By Donna Leinwand | USA Today
The Civil Air Patrol could squeak out of Congress with a small makeover instead of a complete overhaul if a bipartisan amendment proposed by two senators passes.
The amendment, which would be attached to the Defense Authorization Bill being debated in the Senate, delays the organization’s power shift from civil to military until Congress can study the issue. The Senate is likely to vote on the amendment, proposed by Senators Wayne Allard, R-Colorado and Tom Harkin, D-Iowa, and on the full bill before the Memorial Day recess.
The Air Force asked Congress to give it control of the 60,000-member Civil Air Patrol after a military audit found lax spending controls and poor oversight. The volunteer Air Force auxiliary, headquartered in Montgomery, AL, is governed now by a 67-member civilian board and one active duty Air Force adviser.
Under the Defense Department bill, the Secretary of the Air Force would control the patrol’s constitution, by-laws, mission, administration and governance. Air Force appointees would hold a majority of seats on the board.
“It’s not taking over. It’s just more oversight,” Maj Chet Curtis, an Air Force spokesman, said Tuesday. “We have the highest regard for the Civil Air Patrol. This is all aimed at making sure the organization runs more efficiently, more effectively.”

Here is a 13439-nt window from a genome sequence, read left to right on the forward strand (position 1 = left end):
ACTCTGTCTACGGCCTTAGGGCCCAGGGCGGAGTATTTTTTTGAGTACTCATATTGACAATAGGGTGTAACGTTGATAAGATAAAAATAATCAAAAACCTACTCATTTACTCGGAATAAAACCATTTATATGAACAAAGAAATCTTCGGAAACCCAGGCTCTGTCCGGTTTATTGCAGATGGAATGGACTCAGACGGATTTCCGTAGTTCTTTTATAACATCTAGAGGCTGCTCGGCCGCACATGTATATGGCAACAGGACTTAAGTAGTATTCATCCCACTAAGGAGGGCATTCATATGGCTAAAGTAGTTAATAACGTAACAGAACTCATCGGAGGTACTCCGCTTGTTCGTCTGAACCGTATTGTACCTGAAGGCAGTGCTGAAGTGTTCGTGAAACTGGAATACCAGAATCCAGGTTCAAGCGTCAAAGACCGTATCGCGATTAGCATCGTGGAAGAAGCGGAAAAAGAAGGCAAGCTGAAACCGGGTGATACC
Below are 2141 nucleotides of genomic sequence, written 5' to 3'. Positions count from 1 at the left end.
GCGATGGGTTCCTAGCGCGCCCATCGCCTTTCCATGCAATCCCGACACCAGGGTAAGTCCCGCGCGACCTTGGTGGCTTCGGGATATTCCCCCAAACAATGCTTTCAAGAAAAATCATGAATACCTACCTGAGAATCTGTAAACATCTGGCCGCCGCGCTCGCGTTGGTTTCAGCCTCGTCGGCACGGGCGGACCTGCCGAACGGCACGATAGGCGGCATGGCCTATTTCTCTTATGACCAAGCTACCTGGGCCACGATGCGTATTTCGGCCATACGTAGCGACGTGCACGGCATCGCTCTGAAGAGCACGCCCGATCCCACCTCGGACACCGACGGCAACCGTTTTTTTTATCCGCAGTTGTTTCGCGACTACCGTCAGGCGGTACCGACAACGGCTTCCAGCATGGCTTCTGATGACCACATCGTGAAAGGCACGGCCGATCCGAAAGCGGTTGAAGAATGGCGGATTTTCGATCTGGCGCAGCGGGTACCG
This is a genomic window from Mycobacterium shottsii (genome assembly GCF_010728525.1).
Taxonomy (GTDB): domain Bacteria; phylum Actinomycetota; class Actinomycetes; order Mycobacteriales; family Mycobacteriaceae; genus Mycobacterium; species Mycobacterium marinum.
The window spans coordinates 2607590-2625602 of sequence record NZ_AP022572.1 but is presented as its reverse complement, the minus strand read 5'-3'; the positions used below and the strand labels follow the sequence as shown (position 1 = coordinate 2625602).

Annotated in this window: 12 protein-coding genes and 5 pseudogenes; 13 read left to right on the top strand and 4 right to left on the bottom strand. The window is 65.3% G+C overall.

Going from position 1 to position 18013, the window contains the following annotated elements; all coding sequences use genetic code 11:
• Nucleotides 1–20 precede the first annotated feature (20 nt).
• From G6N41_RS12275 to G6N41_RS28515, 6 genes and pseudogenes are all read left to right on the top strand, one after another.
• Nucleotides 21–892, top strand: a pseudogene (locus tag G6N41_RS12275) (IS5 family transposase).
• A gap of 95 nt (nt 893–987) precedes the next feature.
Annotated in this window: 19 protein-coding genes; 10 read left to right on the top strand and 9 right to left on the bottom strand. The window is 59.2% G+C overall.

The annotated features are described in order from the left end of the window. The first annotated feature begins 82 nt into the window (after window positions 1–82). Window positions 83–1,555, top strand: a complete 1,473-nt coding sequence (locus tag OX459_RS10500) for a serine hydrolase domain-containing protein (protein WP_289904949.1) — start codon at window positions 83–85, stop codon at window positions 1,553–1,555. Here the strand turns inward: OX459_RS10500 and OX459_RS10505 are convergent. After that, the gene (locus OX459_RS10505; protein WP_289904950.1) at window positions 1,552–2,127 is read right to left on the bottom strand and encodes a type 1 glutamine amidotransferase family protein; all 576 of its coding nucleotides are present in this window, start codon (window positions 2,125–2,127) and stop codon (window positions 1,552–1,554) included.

The CAP, known for its search and rescue missions, finds ceding board control to the Air Force particularly troubling, said Mary Nell Crowe, the patrol’s Public Relations Director.
“It silences the voice of the volunteers,” Crowe said. “If the Air Force legislation as written were to pass, I think you would lose a lot of members eventually. This would no longer be the non-profit, benevolent member organization. We’d be just another arm of the military.”
Allard and Harkin’s compromise amendment adopts Air Force proposals aimed at answering concerns raised by the audit but allows civilian volunteers to retain board control. The Air Force could appoint a paid, full-time Safety Officer and an Inspector General who would work at the patrol’s headquarters. To cure any record-keeping ills, the patrol would be required to follow Office of Management and Budget regulations for private, non-profit groups.
The Air Force Secretary would have to submit a plan to Congress establishing a nine-member, civilian-majority board. The House, Senate and executive branch would each select three members. The amendment also requests an audit by the Defense Department Inspector General.
Sen Jeff Sessions, R-AL, is expected to support the Allard-Harkin Amendment, Sessions’ spokesman John Cox said Tuesday.
“He is concerned about the evidence of waste and fraud at the Civil Air Patrol. He believes it is a serious problem that must be addressed,” Cox said. “However, the reorganization that is contained in the DOD authorization may have been put together too hastily. The Allard amendment slows this process down. Sen Sessions thinks this is a good thing.”
Sen Richard Shelby, R-AL, “is committed to the tradition and the mission of the Civil Air Patrol and is currently evaluating the proposal on the floor,” spokeswoman Andrea Andrews said.